It is time to opine. Today we talk digital publishing.

Let’s begin this with some manner of controversial statement. Specifically:

The trade paperback is dead.

I attended an excellent talk about the future of the digital book hosted by Kate Eltham (@Kate_eltham) and Richard Nash (@R_Nash), and it crystallised many of the thoughts that had already been coalescing in my mind and bumping into each other to create ill-formed monstrosities.

To whit: it is important to separate the book as container and the book as content. I won’t delve into these insights as Kate did a far better job and I would only be paraphrasing her poorly. The point is, separating the container from the content gives us a perspective that will allow me to clarify my earlier statement: the paperback book is dead.

Let us ignore the faux-hardcover volumes that have been polluting the Australian marketplace for years. These are books that are the same proportion as hardcover books, and attract a similar price, yet have none of the quality or durability of the originals that they so poorly shadow. I’m referring more specifically to the trade paperbacks that I grew up with and of which I have several shelves full.

Trade paperbacks exist because there was a market need to provide content as cheaply as possible. They have no artistic or other merit; they clutter your shelves but add no aesthetic or collectible value. Unless you read them carefully (as I do) they present a vista of crushed, flaking, discoloured spines to your visitors. They exist only to get the story into your brain as cheaply as possible.

Clearly, digital books done right are superior to trade paperbacks in every way, except that of providing an eyesore and filling your shelves. At this time (July 2010), and especially in Australia, the digital publishing industry is lagging approximately 10 years behind the music publishing industry, and seems doomed to repeat all its many mistakes, even while authors such as Scott Sigler, Cory Doctorow and Charles Stross are reaping amazing rewards from their approach to digital distribution. Of course, digital files still need to be affordable, unlocked, and in a standardised format (at this stage .epub seems the best, but I am no expert), before they are any threat to paperbacks, but the cheap unlocked digital book is an inevitability, given market forces, so I won’t rant further about that at this time,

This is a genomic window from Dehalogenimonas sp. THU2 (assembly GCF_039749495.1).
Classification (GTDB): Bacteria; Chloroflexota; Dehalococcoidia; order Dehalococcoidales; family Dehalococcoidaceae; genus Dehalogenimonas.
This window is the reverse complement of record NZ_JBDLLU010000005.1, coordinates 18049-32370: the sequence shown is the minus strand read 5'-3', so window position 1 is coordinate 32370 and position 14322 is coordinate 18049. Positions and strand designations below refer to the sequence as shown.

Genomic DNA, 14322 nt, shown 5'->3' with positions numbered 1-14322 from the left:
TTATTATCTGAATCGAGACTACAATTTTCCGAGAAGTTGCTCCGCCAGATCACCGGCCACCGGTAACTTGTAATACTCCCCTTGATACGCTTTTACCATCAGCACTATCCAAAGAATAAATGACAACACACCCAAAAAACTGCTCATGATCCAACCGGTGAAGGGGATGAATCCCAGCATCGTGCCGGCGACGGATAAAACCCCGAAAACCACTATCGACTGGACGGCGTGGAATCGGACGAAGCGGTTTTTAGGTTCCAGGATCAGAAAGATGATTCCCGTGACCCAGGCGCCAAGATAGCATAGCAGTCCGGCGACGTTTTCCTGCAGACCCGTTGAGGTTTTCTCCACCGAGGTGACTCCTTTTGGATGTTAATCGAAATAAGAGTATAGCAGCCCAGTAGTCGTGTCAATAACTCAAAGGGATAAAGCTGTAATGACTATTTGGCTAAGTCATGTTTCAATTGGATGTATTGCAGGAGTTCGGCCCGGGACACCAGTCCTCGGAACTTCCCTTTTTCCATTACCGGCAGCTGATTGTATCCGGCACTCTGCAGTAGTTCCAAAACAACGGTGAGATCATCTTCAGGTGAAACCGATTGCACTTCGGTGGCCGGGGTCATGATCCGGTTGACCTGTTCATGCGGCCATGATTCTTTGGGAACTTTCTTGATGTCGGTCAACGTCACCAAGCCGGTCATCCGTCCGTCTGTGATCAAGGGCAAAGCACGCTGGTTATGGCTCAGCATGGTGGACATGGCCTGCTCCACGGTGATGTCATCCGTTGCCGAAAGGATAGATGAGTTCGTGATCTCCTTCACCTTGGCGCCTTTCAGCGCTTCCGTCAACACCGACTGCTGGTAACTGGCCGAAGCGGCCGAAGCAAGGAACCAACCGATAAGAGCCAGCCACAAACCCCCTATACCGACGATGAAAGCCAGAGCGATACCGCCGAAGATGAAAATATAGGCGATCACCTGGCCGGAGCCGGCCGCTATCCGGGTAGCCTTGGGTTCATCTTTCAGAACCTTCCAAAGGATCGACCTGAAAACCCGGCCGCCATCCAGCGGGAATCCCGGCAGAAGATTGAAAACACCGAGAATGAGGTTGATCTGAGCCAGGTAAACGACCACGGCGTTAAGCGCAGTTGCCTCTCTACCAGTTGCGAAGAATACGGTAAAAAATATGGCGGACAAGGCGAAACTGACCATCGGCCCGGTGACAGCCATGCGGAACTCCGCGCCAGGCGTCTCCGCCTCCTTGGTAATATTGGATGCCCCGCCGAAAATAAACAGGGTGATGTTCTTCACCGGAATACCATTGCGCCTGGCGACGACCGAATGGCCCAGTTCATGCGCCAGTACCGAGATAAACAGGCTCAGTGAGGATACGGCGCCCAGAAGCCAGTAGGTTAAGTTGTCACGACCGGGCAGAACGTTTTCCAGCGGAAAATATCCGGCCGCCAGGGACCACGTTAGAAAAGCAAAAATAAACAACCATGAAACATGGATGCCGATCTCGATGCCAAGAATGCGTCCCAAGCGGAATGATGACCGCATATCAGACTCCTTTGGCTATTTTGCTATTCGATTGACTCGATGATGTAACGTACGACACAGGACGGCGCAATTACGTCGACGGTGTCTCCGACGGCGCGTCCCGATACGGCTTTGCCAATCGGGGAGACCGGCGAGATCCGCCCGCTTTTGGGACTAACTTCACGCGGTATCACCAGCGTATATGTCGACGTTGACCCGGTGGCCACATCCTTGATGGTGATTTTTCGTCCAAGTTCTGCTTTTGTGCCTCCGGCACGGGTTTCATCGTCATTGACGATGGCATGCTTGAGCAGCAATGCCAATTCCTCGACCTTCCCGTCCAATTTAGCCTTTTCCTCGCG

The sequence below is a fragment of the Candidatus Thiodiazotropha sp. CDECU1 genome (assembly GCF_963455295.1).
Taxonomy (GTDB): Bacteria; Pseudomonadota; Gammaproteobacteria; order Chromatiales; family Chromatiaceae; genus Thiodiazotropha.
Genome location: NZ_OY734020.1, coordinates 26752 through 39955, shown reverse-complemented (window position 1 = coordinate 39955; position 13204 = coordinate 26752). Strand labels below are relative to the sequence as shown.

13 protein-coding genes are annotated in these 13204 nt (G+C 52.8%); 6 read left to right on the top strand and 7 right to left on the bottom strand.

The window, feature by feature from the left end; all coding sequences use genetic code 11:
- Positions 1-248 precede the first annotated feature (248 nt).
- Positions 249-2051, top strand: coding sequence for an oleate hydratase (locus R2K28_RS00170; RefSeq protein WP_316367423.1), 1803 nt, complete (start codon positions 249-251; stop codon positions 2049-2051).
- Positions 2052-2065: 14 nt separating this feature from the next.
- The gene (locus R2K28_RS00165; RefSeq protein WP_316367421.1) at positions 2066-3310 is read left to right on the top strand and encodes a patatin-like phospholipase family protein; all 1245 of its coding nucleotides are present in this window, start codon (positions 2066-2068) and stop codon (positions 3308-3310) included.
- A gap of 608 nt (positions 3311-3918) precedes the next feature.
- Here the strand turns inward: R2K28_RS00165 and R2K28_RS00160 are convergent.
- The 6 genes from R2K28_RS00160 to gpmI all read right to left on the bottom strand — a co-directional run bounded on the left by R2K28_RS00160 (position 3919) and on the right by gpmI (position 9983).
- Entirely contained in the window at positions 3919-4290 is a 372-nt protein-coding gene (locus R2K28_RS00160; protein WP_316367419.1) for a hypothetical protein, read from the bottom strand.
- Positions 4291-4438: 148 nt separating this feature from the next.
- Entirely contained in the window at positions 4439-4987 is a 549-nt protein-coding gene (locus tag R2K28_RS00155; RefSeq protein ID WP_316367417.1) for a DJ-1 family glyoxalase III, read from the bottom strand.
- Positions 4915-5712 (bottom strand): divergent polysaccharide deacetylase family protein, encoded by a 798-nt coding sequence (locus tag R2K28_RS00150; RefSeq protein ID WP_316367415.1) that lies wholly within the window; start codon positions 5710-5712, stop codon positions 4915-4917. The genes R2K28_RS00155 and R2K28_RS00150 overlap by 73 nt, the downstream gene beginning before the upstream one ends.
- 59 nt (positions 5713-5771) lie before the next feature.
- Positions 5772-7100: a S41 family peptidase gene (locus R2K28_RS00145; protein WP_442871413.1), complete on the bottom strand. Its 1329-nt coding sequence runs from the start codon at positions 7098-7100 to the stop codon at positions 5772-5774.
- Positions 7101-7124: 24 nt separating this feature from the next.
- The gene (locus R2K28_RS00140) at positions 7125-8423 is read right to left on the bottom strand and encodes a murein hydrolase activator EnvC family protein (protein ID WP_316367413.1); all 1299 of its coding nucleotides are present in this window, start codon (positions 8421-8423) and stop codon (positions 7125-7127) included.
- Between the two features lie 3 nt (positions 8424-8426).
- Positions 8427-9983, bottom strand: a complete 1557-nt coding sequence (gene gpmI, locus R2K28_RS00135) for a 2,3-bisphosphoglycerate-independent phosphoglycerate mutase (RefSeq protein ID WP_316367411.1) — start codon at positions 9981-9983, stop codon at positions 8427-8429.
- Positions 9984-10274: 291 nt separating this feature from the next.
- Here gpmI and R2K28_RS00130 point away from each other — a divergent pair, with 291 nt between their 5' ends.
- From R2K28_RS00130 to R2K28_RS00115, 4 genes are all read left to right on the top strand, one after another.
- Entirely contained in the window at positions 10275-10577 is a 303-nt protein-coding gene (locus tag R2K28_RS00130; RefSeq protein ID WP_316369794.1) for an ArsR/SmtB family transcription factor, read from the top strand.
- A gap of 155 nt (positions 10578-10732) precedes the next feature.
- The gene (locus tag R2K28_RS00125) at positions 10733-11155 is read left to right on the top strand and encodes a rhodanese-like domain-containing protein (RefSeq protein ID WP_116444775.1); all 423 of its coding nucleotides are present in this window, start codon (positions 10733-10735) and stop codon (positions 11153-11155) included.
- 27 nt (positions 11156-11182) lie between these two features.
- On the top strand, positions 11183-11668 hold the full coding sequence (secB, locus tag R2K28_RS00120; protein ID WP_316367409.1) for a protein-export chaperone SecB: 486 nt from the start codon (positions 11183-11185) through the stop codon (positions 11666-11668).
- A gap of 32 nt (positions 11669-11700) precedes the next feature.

A digital book, even in its most simplistic form as plain text in digital format, allows us to enjoy books like we enjoy movies: an on-demand access to our entertainment. Plain old digital books allow us to download a book each time we want to read it, instead of acquiring it and storing it in the interim. Remember, for the vast majority of the time that you own a book, you are not reading it. It makes more sense to simply pull the digital file out of storage when, every year or so, you get the urge to revisit a narrative you remember fondly.

What we are left with then, to offset the purely digital, disposable future of books, is a resurgence in the value of the book-as-container. As I said earlier, most of your time with a book is spent not reading it, and the quality-bound, beautiful, durable (and sometimes collectible) container has a new lease on life in this world; it serves an aesthetic purpose while it’s not being read.

What all this rambling is trying to show is that hardcover books are a better container than a trade paperback, and a digital file is a cheaper medium for content than a trade paperback.

The trade paperback no longer has a purpose in the publishing world. The trade paperback is dead.

Opinions and counterarguments from people in the actual publishing industry who have an actual clue about it, as opposed to my ill-informed rambling, are very welcome in the comments section below.

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